After the relevant period ended, Richmond's problems continued. On August 27, 1987, Richmond told Dr. Joseph E. Woo that "[h]e can ambulate about two blocks without encountering pain in the right hip or knee." (AR at 433.) He "denied any intermittent claudication[s]6 in association with the pain in the right hip or right knee joint." (AR at 433.) Dr. Woo noted swelling over Richmond's right knuckle, which interfered with his dexterity, and slight difficulty in opening the right hand once closed. He also found that internal rotation of both hip joints elicited pain, but not flexion or extension of either joint. Richmond's gait was slow, and he favored the right hip. Although he could walk on his toes, he could not walk on his heels (especially his right heel) because of the pain it caused in his right hip and knee joints. On November 16, 1987, Richmond visited Dr. Adusumilli for pain in his back, right hip and right knee. He was taking Indocin three times a day. The doctor reported that "there are restrictions of the right knee movements about 5? [sic]" and that "medically, he is unable to do any gainful work." (AR at 451-52.) On January 22, 1988, Dr. Hyun T. Oh wrote to Dr. Adusumilli to inform him of a visit by Richmond two days before. Dr. Oh relayed Richmond's complaints of pain in his right hand, hip and knee and observed that Richmond had difficulty walking due to buckling of the right knee. X-rays showed degenerative arthritis of right knee and right index finger, and Dr. Oh also had the impression of compressive lumbar radiculitis.
Although the examining physicians noted various problems related to walking, in four physical RFC assessments from before during and after the relevant period, reviewers of the medical evidence concluded that Richmond could stand and/or walk for six hours out of an eight hour day.7 In addition, Hewitt Douglass, a vocational assessment specialist, initially concluded on November 25, 1985 that Richmond was capable of the full range of medium work. On February 20, 1986, in light of a subsequent RFC assessment noting significant limitations on crouching, crawling, kneeling and climbing, Douglass concluded that Richmond could not perform the majority of jobs at the medium exertional level. However, he found Richmond not disabled because a significant number of light jobs remained available. Several months after the end of the relevant period, Iris Qadeem, another vocational assessment specialist, opined that Richmond was capable of light work, although he was limited to occasional climbing.
Richmond characterizes ALJ Keys' assessment of his ability to perform light work as a failure to consider contrary evidence.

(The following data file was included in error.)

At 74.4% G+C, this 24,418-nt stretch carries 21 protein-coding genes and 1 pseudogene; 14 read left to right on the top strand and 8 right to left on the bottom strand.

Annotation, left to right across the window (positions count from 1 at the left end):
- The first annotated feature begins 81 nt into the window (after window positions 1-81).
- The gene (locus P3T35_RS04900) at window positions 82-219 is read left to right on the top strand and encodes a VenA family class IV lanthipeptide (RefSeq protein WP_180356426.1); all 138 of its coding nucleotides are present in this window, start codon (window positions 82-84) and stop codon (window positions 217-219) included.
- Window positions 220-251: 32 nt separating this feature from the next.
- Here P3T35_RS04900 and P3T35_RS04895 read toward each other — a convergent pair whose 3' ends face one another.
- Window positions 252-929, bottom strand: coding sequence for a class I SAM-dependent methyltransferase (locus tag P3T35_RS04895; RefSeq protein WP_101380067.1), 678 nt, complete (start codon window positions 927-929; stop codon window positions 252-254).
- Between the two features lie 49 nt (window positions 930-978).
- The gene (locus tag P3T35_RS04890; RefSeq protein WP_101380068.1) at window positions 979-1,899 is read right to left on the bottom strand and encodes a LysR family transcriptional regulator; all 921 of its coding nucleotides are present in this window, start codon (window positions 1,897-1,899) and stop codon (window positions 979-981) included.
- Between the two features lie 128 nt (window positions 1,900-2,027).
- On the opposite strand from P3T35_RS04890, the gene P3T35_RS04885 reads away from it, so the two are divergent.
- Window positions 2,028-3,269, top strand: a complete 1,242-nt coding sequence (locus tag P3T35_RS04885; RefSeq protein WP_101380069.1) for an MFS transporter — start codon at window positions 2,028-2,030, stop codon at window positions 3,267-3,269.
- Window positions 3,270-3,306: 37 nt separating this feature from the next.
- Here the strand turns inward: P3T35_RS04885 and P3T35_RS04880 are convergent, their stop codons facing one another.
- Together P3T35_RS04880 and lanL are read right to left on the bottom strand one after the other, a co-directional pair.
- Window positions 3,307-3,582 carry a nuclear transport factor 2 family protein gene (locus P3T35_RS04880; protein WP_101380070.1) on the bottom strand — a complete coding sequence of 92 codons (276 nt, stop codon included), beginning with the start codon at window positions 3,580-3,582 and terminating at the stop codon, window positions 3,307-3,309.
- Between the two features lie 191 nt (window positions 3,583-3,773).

An ALJ may not select and discuss only that evidence that favors his ultimate conclusion, but must articulate, at some minimal level, his analysis of the evidence to allow the appellate court to trace the path of his reasoning.... An ALJ's failure to consider an entire line of evidence falls below the minimal level of articulation required.
Diaz, 55 F.3d at 307. Richmond believes that ALJ Keys must have disregarded his testimony that pain caused him to pause intermittently and swing his knee when he walked. (See AR at 284.)
In light of the ALJ's emphasis on his daily activities, the path of ALJ Keys' reasoning concerning the ability to walk is not difficult to trace. ALJ Keys mentioned the need to pause, but also observed the things that Richmond was able to do despite his alleged pain: walk twelve blocks to the library almost every day, stop by the store and walk to the canal to sit and watch the barges all day. Richmond objects to the ALJ's characterization that he admitted that he could walk wherever he wished. However, he had testified that there were only a couple of places of interest to visit and never mentioned an instance in which he could not visit them. When asked if there were days when he could not walk to the library or "anything else" because of his knee problem, he said "I'd go anyway." (AR at 300.)
Richmond claims that ALJ Keys ignored his testimony concerning his ability to stand. At the evidentiary hearing, Richmond and his attorney had the following exchange:
Q: How long could you stand back--We're talking now between '85 and '87. How long could you stand for?
A: I can't really recall. But I know one thing. I can't stand up--It really gets me then. I got to move, I got to wiggle.
ALJ: She's talking about 1985, '87 though.
A: I really can't recall specifically.
Q: Could you stand for an hour, do you think? Less than an hour, more than an hour?
A: No, I couldn't--no ma'am. I couldn't stand still. If I be moving I could, I could move.